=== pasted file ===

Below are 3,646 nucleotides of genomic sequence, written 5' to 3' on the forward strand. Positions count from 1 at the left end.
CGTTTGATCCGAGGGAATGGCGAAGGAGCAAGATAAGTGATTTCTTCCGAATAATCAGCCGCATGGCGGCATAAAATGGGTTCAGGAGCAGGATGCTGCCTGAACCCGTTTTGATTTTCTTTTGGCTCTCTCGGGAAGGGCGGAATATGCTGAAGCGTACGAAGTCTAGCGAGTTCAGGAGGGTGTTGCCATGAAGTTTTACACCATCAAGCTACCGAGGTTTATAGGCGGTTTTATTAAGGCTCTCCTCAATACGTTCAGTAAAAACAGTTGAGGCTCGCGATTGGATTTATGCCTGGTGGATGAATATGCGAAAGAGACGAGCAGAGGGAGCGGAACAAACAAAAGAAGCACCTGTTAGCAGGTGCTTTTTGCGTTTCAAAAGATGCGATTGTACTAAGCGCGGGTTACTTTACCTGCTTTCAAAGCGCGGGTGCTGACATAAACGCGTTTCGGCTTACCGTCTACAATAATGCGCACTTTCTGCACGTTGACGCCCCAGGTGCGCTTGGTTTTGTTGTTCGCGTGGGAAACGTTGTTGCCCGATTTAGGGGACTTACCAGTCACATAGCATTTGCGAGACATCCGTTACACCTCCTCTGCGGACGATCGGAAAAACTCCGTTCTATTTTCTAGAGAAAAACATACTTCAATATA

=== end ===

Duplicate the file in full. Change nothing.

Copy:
Below are 3,646 nucleotides of genomic sequence, written 5' to 3' on the forward strand. Positions count from 1 at the left end.
CGTTTGATCCGAGGGAATGGCGAAGGAGCAAGATAAGTGATTTCTTCCGAATAATCAGCCGCATGGCGGCATAAAATGGGTTCAGGAGCAGGATGCTGCCTGAACCCGTTTTGATTTTCTTTTGGCTCTCTCGGGAAGGGCGGAATATGCTGAAGCGTACGAAGTCTAGCGAGTTCAGGAGGGTGTTGCCATGAAGTTTTACACCATCAAGCTACCGAGGTTTATAGGCGGTTTTATTAAGGCTCTCCTCAATACGTTCAGTAAAAACAGTTGAGGCTCGCGATTGGATTTATGCCTGGTGGATGAATATGCGAAAGAGACGAGCAGAGGGAGCGGAACAAACAAAAGAAGCACCTGTTAGCAGGTGCTTTTTGCGTTTCAAAAGATGCGATTGTACTAAGCGCGGGTTACTTTACCTGCTTTCAAAGCGCGGGTGCTGACATAAACGCGTTTCGGCTTACCGTCTACAATAATGCGCACTTTCTGCACGTTGACGCCCCAGGTGCGCTTGGTTTTGTTGTTCGCGTGGGAAACGTTGTTGCCCGATTTAGGGGACTTACCAGTCACATAGCATTTGCGAGACATCCGTTACACCTCCTCTGCGGACGATCGGAAAAACTCCGTTCTATTTTCTAGAGAAAAACATACTTCAATATA